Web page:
Conservancies - private conservation initiatives

Conservancies - private conservation initiatives from Chronicle - Environmental News for South Africa

By: Chronicle - Environmental News for South Africa  05-24-2009
Keywords: Biodiversity, Conservancies

A growing concern about the environment and humankind's impact on natural resources has led many people to ask "What can I do?"

For some the concern about sustainability, the energy crisis and water scarcity has triggered a different lifestyle. Homes are geared to be less resource intensive, and people make an effort to consume less.

Other people have looked with appreciation at what they have in their own backyard. They have recognised that in order to protect the environment in which they live, co-operation is essential. Working with others - stakeholders in the same situation - in a collaborative manner strengthens their ability to make a difference where they live.

Conservancies are about doing something "in your own backyard". A conservancy is the entry-level to community-based conservation. Unlike other conservation initiatives, conservancies do not require you to set aside vast tracts of land and to actively stock wild animals. Conservancies can be anywhere and any size.

Conservancies may be a rural natural area, a small space in an urban setting, a school or an industrial plot. Wherever the land is managed according to sound environmental principles and best environmental practices, you may register a conservancy.

The first conservancy was established in 1978 in the Balgowan district of the KwaZulu Natal Midlands and was formed by local farmers with guidance from the Natal Parks Board. The primary objective was to protect game on the farmlands and so this initiative became the first to protect natural areas outside of formally protected reserves.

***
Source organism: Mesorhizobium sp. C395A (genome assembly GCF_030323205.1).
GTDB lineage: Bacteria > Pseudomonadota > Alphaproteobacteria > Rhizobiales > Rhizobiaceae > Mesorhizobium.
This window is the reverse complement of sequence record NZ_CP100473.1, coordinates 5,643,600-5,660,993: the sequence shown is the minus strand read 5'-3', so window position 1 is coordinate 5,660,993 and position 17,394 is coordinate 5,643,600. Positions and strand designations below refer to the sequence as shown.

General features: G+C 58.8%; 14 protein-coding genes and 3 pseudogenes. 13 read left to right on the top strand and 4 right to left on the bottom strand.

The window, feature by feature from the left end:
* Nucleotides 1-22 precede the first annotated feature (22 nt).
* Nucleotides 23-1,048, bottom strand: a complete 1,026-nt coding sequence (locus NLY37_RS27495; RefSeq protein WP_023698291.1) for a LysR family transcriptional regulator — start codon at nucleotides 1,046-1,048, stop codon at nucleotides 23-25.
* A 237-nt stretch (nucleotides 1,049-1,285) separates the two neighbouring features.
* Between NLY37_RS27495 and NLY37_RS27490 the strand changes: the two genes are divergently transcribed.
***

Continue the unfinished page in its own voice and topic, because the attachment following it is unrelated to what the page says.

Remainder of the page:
Since then, conservancies have contributed to the protection of specific biodiversity hotspots, provided green corridors for the movement of game, and protected habitats and occurrences of rare and endangered species - plant and animal.

Of the more unusual conservancies is the Marionhill Landfill Conservancy. This is an excellent example of an ecosystem restoration project. Additionally, Durban has launched Africa's first landfill gas to electricity project at the Marianhill Landfill Conservancy. The project that converts landfill gas to electricity, will produce enough electricity for thousands of homes and inject tens of millions of rands into city coffers through the sale of "green" electricity.

There are rural conservancies protecting specific biomes, ecosystems or species. In Gauteng, the Klipkop Wildlife Sanctuary is a specialist buck reserve, located on a rare and endangered type of high altitude grassland called Bankenveld.\Bankenveld is found exclusively on South Africa's interior plateau and centred around Johannesburg.

Other conservancies also protect sites of historical, archaeological and paleontological significance. One such Conservancy is the Rhenosterspruit Nature Conservancy located within the proposed buffer zone of the Cradle of Humandkind. Some locations are "littered" with archaeological debris, and there are dig sites where Dr Broom worked at the time of the discovery of Mrs Ples at Sterkfontein. A linked karst landscape underlies the northern parts of the Conservancy, and treasures yet to be discovered are protected by residents sensitive to the rich history underfoot.

Registration of a conservancy does not require a change in land use. There are many farms that are part of conservancies. An interesting example is in the Northern Cape where farmers work to protect the most endangered mammal in southern Africa - the Riverine Rabbit. Habitats are identified so that farming activities avoid encroaching on the areas where the riverine rabbit is found.

There are also more general activities which many conservancies share as practical ways to make to protect the environment. These include:

  • Monitoring river and catchment pollution, often leading to river cleanup activities
  • Invasive alien pant control
  • Education and awareness programs
  • Waste recycling drives
  • Identification, monitoring and protection of rare and endangered species
  • Mitigation of pollution
  • Erosion control

To locate a conservancy in your province, visit our website. 

Keywords: Biodiversity, Conservancies

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